ASF QUESTIONS FOR ARLINGTON COUNTY BOARD JULY 7 SPECIAL ELECTION CANDIDATES

MAY 28, 2020

KEY ISSUE #1:  PLANNING AND DEVELOPMENT

 

Question 1 (two parts):

 

Cost-Benefit Analysis for New Development - Reflecting a key recommendation of the 2015 Community Facilities Study, our County Board in 2017 directed the Manager to study options for county performance of cost-benefit analyses for new site plan projects.  Such analyses, done by many jurisdictions, quantify likely tax and revenue income generation per site plan, as well as potential incremental costs on nearby schools, parks, water/sewer and other community infrastructure.  So far, the Arlington County Board appears to have done little or nothing to implement this recommendation.  What would you do, if anything, to move forward on this directive?

 

Population Density - Our county board currently supports very high growth/density rates.  (Estimated U.S.  census growth from April 2010 to July 2019 was 14.0%.  U.S.  census density in 2010 was 8,309 people per square mile, the highest of any county in Virginia.) If you are elected, would you support growth/densification at the same, a greater, or lesser pace and why?

I am a strong supporter of the work done by the 2015 Community Facilities Study group. I have been frustrated by a seeming lack of support among School and County Board members for the thoughtful recommendations in that study. I believe in using balanced data to guide decision making - the planning and zoning decisions that underpin our Metro corridors were informed by data developed by Price Waterhouse AND by robust civic engagement in the 1970s. I support bringing regular, deeper economic analyses to ALL that the County does - not just to site plan projects - and would advocate for adding this to appropriate Board reports. I will also promote transparency to the community and will work hard to elevate the voices of those who have not been participating or have found it difficult to participate in our civic processes.


I do not see high growth as a policy of the County Board. In fact, growth and change are inevitable and can best be managed with thoughtful long-range and short-range planning.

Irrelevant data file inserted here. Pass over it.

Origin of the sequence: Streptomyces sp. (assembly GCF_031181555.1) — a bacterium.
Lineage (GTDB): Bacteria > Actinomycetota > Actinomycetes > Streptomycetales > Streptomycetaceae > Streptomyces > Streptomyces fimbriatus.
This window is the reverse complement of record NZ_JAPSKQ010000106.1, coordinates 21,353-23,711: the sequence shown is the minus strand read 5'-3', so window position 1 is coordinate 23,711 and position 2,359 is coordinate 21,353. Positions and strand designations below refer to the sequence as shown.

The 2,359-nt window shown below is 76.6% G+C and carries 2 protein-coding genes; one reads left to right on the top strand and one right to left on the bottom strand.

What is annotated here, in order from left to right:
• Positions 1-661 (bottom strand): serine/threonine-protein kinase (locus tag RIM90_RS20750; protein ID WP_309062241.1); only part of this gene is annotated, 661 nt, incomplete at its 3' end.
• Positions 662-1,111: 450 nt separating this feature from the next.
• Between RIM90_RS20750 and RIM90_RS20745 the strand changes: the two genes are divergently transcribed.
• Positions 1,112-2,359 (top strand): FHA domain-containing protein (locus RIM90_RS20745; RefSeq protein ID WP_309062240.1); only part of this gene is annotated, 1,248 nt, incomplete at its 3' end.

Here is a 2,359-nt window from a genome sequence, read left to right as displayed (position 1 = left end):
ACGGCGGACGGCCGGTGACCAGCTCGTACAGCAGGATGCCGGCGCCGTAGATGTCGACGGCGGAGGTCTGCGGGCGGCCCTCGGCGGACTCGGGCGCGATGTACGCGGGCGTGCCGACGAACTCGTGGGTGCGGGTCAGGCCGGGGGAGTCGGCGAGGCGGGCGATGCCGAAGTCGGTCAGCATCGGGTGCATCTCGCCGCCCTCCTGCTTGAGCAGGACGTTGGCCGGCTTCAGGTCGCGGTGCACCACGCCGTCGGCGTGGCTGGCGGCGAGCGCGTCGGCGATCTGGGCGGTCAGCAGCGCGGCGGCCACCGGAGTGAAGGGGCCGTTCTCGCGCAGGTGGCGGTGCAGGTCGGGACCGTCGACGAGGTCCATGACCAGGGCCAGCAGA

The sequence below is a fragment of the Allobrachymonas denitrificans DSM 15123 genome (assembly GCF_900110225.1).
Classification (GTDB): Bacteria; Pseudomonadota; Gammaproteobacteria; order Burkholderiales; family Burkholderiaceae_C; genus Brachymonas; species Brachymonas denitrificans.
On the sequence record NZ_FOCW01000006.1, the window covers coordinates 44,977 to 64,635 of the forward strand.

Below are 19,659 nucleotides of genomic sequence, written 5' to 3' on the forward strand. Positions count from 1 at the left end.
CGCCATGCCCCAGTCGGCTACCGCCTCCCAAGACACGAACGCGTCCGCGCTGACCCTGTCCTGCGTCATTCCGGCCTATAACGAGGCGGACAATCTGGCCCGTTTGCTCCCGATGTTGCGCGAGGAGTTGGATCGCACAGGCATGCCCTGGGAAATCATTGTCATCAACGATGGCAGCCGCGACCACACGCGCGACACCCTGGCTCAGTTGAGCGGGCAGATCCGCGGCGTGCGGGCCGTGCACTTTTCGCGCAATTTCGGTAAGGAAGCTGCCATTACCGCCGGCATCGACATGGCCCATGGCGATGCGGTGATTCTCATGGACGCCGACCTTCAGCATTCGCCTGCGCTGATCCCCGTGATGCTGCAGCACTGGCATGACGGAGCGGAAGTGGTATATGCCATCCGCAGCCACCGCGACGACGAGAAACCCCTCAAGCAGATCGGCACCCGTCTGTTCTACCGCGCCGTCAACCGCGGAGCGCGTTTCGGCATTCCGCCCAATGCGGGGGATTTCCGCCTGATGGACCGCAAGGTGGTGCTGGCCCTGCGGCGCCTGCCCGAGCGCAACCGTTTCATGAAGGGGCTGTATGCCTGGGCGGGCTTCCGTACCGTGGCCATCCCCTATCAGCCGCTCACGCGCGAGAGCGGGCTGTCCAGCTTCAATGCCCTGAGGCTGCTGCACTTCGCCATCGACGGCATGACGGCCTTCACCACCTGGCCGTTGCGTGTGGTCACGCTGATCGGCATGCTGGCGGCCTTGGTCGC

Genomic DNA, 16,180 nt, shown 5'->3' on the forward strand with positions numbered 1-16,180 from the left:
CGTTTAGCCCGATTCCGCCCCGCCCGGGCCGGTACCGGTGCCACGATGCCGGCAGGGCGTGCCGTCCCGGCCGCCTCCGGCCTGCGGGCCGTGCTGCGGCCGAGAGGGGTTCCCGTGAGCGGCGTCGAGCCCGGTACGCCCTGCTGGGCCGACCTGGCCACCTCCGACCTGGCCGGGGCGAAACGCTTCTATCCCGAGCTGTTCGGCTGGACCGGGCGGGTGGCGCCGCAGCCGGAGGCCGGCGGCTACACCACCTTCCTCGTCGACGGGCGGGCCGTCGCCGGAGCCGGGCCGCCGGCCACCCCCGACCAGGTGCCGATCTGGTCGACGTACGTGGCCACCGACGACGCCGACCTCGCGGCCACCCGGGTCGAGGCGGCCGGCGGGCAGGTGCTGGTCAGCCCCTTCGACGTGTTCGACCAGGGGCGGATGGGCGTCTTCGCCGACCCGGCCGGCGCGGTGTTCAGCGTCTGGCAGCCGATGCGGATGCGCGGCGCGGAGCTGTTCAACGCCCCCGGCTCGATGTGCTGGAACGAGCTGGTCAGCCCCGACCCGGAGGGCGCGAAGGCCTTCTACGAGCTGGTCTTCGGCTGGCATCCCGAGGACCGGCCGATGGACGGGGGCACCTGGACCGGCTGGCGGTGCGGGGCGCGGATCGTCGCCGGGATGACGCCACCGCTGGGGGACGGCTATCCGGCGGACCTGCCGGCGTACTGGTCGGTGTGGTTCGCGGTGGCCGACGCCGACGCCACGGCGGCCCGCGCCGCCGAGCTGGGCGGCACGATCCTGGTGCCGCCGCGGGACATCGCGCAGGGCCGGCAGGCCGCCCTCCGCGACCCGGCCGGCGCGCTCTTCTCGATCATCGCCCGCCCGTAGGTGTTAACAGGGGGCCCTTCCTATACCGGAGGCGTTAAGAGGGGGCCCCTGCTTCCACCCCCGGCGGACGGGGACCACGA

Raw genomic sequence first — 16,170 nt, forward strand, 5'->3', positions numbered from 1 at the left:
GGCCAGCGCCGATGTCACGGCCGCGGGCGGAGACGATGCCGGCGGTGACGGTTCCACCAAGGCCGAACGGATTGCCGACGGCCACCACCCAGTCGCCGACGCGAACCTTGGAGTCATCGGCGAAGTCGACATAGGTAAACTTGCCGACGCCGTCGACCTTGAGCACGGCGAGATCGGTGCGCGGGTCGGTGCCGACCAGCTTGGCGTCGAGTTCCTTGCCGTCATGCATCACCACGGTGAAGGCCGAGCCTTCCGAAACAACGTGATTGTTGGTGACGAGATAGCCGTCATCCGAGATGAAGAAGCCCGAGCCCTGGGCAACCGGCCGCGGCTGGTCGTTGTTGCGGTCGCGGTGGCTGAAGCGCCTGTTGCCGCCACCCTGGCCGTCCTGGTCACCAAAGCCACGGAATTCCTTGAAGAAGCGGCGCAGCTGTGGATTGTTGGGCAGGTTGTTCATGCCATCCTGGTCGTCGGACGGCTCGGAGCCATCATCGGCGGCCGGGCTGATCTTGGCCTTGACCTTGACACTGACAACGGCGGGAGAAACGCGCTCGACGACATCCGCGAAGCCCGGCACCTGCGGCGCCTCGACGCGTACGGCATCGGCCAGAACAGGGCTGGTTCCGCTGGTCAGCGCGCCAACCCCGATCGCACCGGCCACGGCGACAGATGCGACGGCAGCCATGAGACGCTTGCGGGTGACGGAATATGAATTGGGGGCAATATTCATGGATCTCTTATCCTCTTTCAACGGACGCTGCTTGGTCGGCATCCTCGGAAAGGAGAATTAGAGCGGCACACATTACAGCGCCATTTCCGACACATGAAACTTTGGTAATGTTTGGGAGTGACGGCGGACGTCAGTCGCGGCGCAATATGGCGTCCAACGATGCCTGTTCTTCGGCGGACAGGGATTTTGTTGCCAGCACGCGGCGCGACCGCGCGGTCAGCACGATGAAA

For decades, planning has been our forward-thinking community’s best tool for managing growth while creating great places for residents. As a Board member I would strive to use our economic development and physical development actions to help Arlington return to the 50/50 balance between residential and commercial tax revenue that we enjoyed for decades.


As Executive Director of the Columbia Pike Revitalization Organization for more than 6 years, the corridor community I led worked hard to ensure that plans for the Pike and its neighborhoods provided ample space for parks (significantly improving the status quo ante), access to good transit, a variety of housing options and access to jobs. Given Arlington’s position in the region and Amazon’s arrival in our community, Arlington will need more housing for workers and eventually more commercial square footage. If we are clear about our community values and our community needs as we work with landowners and tenants to plan for the next generation of growth and change, I believe additional density will not harm, but enhance, our quality of life.

Taki Karantonis Response:

_____________________________________

I am a strong supporter of the work done by the 2015 Community Facilities Study group. I have been frustrated by a seeming lack of support among School and County Board members for the thoughtful recommendations in that study. I believe in using balanced data to guide decision making - the planning and zoning decisions that underpin our Metro corridors were informed by data developed by Price Waterhouse AND by robust civic engagement in the 1970s. I support bringing regular, deeper economic analyses to ALL that the County does - not just to site plan projects - and would advocate for adding this to appropriate Board reports. I will also promote transparency to the community and will work hard to elevate the voices of those who have not been participating or have found it difficult to participate in our civic processes.


I do not see high growth as a policy of the County Board. In fact, growth and change are inevitable and can best be managed with thoughtful long-range and short-range planning.

 

For decades, planning has been our forward-thinking community’s best tool for managing growth while creating great places for residents. As a Board member I would strive to use our economic development and physical development actions to help Arlington return to the 50/50 balance between residential and commercial tax revenue that we enjoyed for decades.


As Executive Director of the Columbia Pike Revitalization Organization for more than 6 years, the corridor community I led worked hard to ensure that plans for the Pike and its neighborhoods provided ample space for parks (significantly improving the status quo ante), access to good transit, a variety of housing options and access to jobs. Given Arlington’s position in the region and Amazon’s arrival in our community, Arlington will need more housing for workers and eventually more commercial square footage. If we are clear about our community values and our community needs as we work with landowners and tenants to plan for the next generation of growth and change, I believe additional density will not harm, but enhance, our quality of life.

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